In Praise of Small Talk: Leaders Can Fuel Organizational Learning through Communication

By Zurawski, Cheryl | Communication World, November-December 2004 | Go to article overview

In Praise of Small Talk: Leaders Can Fuel Organizational Learning through Communication


Zurawski, Cheryl, Communication World


At the end of the day, leadership is a process of communication. Effective communication enables leaders the world over to build trust, embrace change, shape organizational cultures and foster learning among their employees. Little wonder, then, that just as leadership is one of the core skills organizations seek to develop in their people, so, too, is communication. The two go hand in hand.

Pared down to its essence, communication is one person trying to share ideas and meaning with others. "Talk" is a primary means of communicating at work. It is also a powerful tool of leadership. Empirical connections between dialogue and leadership have been explored for more than 30 years, but only recently has the focus been on conversational exchanges between leaders and employees as opposed to what one or the other does to communicate effectively on the job.

Because research interest has shifted to these informal exchanges, it is possible to more fully explore how ongoing conversations can lead to knowledge creation and innovation. The IABC Research Foundation took a step down this path in 1998 with its study "Key Elements of Effective Supervisor/Employee Communication." One of the 21 principles distilled from the study underscored how learning in organizations can be nurtured through effective communication between supervisors (leaders) and their employees.

The significance of the connection between leadership and communication is not lost on leaders who recognize that it is an organization's ability to learn faster than its competitors that gives it an edge in the global marketplace. To help their organizations succeed, business communicators can benefit by tapping into the power of talk.

So what role does leader communication play in organizational learning, and how can communication leaders make the most of small talk for big results?

Some answers emerge from a 2003 qualitative and exploratory study conducted in a financial cooperative headquartered in Canada. The organization, which supplies financial products and services to its members, employs 250 staff and is among the top 25 businesses in its jurisdiction with consolidated assets over CAN$3 billion.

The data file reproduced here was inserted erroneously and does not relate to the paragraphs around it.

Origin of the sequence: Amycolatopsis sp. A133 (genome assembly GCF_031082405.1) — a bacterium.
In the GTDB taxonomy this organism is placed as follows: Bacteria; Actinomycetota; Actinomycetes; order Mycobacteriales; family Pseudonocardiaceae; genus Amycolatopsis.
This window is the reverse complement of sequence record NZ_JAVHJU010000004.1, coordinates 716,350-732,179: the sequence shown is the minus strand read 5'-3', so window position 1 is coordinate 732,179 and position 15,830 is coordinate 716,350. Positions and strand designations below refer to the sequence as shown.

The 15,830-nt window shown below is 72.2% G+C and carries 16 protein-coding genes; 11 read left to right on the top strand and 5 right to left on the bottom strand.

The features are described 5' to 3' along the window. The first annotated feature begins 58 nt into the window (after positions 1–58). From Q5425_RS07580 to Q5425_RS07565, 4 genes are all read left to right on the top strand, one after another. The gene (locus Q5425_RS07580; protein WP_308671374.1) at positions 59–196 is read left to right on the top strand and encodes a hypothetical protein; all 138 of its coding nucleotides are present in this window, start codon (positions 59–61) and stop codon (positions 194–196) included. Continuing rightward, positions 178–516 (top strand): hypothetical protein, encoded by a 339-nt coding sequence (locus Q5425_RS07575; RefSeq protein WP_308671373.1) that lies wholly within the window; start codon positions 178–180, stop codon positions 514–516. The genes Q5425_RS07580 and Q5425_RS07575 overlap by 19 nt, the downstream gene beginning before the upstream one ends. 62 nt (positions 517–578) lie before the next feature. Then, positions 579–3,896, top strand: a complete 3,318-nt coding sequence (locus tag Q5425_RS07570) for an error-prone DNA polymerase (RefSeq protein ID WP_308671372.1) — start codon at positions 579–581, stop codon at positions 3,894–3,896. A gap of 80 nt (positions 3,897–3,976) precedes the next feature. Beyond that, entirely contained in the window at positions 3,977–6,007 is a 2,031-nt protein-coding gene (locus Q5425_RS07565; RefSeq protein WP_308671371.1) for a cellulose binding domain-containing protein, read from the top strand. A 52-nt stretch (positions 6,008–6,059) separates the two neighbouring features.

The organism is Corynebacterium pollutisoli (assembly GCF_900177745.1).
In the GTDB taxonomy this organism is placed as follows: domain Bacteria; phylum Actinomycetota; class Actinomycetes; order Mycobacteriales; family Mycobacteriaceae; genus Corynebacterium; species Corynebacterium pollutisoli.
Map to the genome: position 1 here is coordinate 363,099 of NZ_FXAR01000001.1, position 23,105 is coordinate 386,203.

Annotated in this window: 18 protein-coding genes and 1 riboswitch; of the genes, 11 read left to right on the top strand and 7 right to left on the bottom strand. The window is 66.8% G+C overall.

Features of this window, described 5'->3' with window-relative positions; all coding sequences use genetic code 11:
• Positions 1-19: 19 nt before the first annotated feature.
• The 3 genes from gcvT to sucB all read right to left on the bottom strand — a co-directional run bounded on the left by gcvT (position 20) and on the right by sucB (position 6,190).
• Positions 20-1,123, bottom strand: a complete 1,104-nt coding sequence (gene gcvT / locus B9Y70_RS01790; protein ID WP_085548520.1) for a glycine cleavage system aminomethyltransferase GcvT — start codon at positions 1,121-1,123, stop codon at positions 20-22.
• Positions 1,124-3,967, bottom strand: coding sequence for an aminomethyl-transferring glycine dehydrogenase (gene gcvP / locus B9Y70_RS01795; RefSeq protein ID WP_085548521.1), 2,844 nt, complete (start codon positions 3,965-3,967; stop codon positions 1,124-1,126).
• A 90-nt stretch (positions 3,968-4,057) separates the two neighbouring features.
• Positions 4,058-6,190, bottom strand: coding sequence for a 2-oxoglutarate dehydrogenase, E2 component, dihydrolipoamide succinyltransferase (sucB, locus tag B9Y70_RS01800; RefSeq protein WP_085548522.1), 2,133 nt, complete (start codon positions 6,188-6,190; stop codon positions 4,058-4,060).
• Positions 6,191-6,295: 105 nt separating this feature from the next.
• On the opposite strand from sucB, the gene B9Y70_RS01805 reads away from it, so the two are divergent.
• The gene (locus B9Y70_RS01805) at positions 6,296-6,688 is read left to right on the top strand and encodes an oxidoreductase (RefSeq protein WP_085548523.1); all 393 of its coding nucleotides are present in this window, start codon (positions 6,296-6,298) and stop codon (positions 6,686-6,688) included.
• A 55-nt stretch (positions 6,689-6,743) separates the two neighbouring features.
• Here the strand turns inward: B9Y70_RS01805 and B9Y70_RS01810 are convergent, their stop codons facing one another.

The study, supported by a wealth of academic literature in disciplines such as adult education, leadership, organizational communication and organizational learning, examined several factors related to conversations in the workplace, including

* the role conversations play in organizational learning

* characteristics of effective and ineffective workplace learning conversations

* leader and employee experiences with organizational learning through conversation

* best practices for enhancing organizational learning in conversations between leaders and employees.

At the time of the study, the financial cooperative was coping with change on many fronts. Globalization, new technologies, changing demographics and increasingly sophisticated consumer needs were driving efforts to reshape organizational culture to be more conducive to learning.

The study was conducted to help the organization understand how communication between leaders and employees could help reshape culture and support organizational learning. The study's significance lies in the connections made between organizational learning and organizational communication. Much has been written in each discipline, but little attention has been paid to the place where they intersect. Although the literature on organizational learning often focuses on groups and organizations, much less has been written about one-on-one conversations between leaders and employees. And while leadership research draws attention to the importance of effective communication, few studies mention learning as an outcome of conversation.

To bridge that gap, this study was designed to allow the researcher to interview both leaders and employees about their conversations. …

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